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Review: In The Heights – “A musical that’s very cinematic”

Are musicals back? The Greatest Showman made millions based on the thinnest of ideas sprouting while Hugh Jackman hosted the Oscars. La La Land went one better, setting the bar for a modern approach to the genre and winning Oscars in the process. Lin Manuel Miranda wasn’t looking at the movies, his heart belonged to the stage, so in college (back in the last century) he wrote In The Heights, premiering in 2005. A mere 16 years later, and partly due to the success of a little show also written by Miranda called Hamilton, In The Heights gets its film debut.

Director Jon M Chu (Crazy, Rich Asians) takes the story of Caribbean and Central American immigrants who reside in the Washington Heights neighbourhood of NYC’s Manhattan and pulls out all the stops –  making a musical that’s very cinematic. 

In The Heights starts with the story of Usnavi (Anthony Ramos), a bodega (corner shop) owner about to realise his dream of returning to the Dominican Republic to buy back his father’s beach bar. Usnavi is close to Claudia, everyone’s Abuela (the Spanish for grandma, played wonderfully by Olga Merediz) a woman who counts all the people in the Heights as her adoptees. In the Heights, everyone is connected. Usnavi’s young friend Sonny (Gregory Diaz) helps him run the bodega, where everyone comes in for soda, including Kevin (Jimmy Smits) and his Stanford-attending daughter Nina (Leslie Grace), Usnavi crushe Vanessa, who dreams of moving from hairdressing to fashion design (Melissa Barrera) and Usnavi’s friend Benny who works for Kevin and pines for Nina (Corey Hawkins). The characters’ lives intertwine over a few days as they suffer the effects of the famous 1977 New York blackout, which disproportionately affected Washington Heights, leaving them with no power for 48 hours at temperatures of over 100 degrees.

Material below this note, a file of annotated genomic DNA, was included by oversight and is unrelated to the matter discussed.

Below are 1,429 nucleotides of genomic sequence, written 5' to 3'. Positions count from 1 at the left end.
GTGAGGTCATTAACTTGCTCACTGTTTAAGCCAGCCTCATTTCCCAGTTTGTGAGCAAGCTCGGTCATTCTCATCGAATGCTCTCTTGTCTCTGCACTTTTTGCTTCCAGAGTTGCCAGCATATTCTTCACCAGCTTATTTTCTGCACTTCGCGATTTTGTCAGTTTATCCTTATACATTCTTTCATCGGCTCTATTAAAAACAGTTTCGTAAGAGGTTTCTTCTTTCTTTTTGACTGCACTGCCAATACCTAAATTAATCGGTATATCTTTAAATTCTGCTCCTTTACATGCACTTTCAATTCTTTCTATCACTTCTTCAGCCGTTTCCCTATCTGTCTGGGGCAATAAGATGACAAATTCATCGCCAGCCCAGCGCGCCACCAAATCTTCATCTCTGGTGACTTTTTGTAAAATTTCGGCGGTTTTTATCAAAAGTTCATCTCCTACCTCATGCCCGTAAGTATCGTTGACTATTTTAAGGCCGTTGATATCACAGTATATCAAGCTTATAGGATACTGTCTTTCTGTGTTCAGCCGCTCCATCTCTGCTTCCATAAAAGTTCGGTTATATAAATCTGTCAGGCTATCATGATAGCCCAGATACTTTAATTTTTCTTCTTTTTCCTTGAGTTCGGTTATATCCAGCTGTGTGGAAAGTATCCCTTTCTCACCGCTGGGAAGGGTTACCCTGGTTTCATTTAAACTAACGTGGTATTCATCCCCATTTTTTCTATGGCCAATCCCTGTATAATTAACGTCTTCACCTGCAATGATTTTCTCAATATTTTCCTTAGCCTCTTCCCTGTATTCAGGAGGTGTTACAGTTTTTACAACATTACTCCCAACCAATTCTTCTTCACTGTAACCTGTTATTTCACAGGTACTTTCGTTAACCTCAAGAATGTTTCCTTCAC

The cast, none with significant fame, are very well-cast and sing beautifully and this review won’t do all their work justice (shout out to Daphne Rubin-Vega as Daniela). The familiar rap-to-tune wordsmithery of Hamilton was founded here, and Miranda makes a cute cameo. The choreography is perfect and, better this film is educational. Chu already has a jam-packed script to work from, but he also manages to weave in a story of modern immigration problems. The film is a celebration of latinx spirit with the same energy of Spike Lee’s Do The Right Thing, taking the struggles of the day-to-day poor and surrounding them with pride, hope and vivid colour. In fact, So much of In The Heights works, it’s hard to put a finger on why it isn’t a five-star movie. 

The first reason may be about the expectations put on Miranda. Similarly to when watching a film made from an Aaron Sorkin script, In the Heights muddies the waters between Chu’s stylistic influence and Miranda’s original intentions. Many plot points have changed from the show and this rougher, smaller story than that told in Hamilton, illuminates the idea that Miranda was still honing his craft.

But, mostly, the biggest problem with In the Heights is that parts of the film are baffling. For one, Chu seems to have a problem with mothers. There is no reference whatsoever to any of the lead characters’ mothers (of which there are at least five characters whose parents feature in the show). It’s as if by the film concentrating on Abuela’s story, all the other mothers must be removed. The film also drifts in and out from the minutiae of life (town gossip, tide pens) to deep issues like death, religion and the reality of being Latinx in the 70s – without any change in tempo. It’s hard to know whether Chu wants to paint the picture that everything is serious or nothing is, as he places harsh story threads (drug dealing, child abandonment) up against lightweight gags at hyper-stylised, breakneck pace.

Anyone who appreciates musicals will enjoy In The Heights. Miranda has written something that rightly celebrates a specific Latinx experience, and Chu has presented these stories with panache. It’s just not Hamilton

In The Heights hits the US on 11th June and then opens in the UK on 18th June 2021.

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